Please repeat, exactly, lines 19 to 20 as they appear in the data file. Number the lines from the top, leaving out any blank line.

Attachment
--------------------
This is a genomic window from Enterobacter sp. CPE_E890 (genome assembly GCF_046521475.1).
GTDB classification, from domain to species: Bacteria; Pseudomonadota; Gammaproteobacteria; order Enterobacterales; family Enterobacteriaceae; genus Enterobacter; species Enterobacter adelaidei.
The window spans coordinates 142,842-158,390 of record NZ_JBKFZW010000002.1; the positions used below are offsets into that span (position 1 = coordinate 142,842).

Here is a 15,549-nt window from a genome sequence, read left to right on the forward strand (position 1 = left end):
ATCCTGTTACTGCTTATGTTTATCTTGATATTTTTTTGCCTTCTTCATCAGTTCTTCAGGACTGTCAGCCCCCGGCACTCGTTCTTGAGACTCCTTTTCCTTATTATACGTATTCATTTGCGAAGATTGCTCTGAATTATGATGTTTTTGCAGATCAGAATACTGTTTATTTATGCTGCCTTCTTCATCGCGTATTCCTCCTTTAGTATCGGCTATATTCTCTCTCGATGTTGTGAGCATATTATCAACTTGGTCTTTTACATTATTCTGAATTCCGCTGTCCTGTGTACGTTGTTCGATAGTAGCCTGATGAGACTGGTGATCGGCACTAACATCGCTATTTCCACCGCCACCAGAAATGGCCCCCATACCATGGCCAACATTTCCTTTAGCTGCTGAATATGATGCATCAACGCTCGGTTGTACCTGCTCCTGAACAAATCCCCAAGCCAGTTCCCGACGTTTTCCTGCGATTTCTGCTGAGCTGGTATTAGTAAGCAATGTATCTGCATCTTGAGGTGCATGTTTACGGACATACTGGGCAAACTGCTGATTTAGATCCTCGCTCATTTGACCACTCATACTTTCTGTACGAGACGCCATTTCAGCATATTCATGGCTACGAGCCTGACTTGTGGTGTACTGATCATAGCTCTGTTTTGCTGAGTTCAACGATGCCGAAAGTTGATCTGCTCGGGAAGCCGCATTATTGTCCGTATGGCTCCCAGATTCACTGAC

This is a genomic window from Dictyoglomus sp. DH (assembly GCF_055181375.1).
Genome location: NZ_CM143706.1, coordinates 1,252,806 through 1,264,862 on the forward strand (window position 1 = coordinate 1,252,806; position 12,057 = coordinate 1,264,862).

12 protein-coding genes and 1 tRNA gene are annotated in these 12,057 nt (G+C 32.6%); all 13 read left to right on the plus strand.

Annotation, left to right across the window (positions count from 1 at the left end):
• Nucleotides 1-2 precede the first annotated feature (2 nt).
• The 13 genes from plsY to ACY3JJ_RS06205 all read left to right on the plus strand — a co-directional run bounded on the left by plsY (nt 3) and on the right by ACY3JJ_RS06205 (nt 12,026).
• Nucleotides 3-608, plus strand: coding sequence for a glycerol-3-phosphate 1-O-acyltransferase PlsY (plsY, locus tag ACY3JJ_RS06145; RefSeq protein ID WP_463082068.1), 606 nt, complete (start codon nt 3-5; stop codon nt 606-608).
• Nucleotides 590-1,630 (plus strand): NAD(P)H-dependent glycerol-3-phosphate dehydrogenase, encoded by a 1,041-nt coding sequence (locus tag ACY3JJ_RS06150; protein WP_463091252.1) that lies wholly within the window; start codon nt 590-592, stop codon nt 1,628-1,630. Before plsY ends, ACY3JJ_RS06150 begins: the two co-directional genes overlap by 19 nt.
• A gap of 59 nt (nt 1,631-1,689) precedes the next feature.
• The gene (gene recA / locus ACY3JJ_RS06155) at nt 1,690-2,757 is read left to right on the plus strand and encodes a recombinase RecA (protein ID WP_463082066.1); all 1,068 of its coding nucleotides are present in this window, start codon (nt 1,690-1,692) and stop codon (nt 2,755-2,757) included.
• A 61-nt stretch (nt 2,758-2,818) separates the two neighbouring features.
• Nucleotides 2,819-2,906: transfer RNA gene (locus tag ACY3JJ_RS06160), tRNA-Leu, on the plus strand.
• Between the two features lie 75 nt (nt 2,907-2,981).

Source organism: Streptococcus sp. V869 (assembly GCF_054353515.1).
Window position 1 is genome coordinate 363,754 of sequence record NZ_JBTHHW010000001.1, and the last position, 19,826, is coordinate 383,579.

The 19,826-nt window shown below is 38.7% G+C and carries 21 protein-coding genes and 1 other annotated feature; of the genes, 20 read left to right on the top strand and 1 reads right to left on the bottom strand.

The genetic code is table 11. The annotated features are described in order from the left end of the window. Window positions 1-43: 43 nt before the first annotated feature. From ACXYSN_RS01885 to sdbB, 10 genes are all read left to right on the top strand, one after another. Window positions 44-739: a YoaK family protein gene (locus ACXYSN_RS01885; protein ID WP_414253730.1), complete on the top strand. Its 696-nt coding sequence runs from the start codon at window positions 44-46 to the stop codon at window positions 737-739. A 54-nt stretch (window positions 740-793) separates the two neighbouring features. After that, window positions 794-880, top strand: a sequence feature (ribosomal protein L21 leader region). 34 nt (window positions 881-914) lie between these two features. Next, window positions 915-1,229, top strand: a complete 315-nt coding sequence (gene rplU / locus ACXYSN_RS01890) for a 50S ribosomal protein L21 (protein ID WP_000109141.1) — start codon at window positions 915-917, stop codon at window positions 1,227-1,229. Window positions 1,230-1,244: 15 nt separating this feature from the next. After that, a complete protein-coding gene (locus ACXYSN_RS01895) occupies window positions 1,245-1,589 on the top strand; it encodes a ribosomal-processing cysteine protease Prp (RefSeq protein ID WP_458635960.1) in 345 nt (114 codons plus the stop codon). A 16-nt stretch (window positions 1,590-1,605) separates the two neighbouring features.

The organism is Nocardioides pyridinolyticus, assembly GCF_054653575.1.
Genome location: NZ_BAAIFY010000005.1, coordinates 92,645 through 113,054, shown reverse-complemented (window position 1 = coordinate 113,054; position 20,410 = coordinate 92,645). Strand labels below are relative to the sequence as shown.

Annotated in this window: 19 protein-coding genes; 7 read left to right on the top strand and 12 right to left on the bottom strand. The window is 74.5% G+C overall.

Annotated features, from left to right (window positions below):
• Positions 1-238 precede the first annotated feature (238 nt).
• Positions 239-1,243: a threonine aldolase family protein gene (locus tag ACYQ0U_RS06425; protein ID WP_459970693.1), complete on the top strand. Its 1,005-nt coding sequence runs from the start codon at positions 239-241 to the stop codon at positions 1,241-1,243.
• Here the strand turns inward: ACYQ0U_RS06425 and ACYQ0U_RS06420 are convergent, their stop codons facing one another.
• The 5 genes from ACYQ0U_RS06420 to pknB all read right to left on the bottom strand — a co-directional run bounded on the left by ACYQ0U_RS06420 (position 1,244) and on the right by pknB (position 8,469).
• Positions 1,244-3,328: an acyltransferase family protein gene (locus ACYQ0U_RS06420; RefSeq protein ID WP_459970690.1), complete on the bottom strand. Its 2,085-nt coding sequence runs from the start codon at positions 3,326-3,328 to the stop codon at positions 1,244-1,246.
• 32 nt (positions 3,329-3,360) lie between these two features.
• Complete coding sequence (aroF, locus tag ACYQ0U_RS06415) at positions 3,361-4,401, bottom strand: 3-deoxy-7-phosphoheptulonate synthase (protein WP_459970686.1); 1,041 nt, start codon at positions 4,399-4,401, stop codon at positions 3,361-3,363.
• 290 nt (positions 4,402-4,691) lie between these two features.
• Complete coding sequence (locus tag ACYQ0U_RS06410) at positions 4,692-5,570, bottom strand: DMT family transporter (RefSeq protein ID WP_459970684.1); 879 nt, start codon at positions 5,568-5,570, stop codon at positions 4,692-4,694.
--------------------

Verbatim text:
Source organism: Streptococcus sp. V869 (assembly GCF_054353515.1).
Window position 1 is genome coordinate 363,754 of sequence record NZ_JBTHHW010000001.1, and the last position, 19,826, is coordinate 383,579.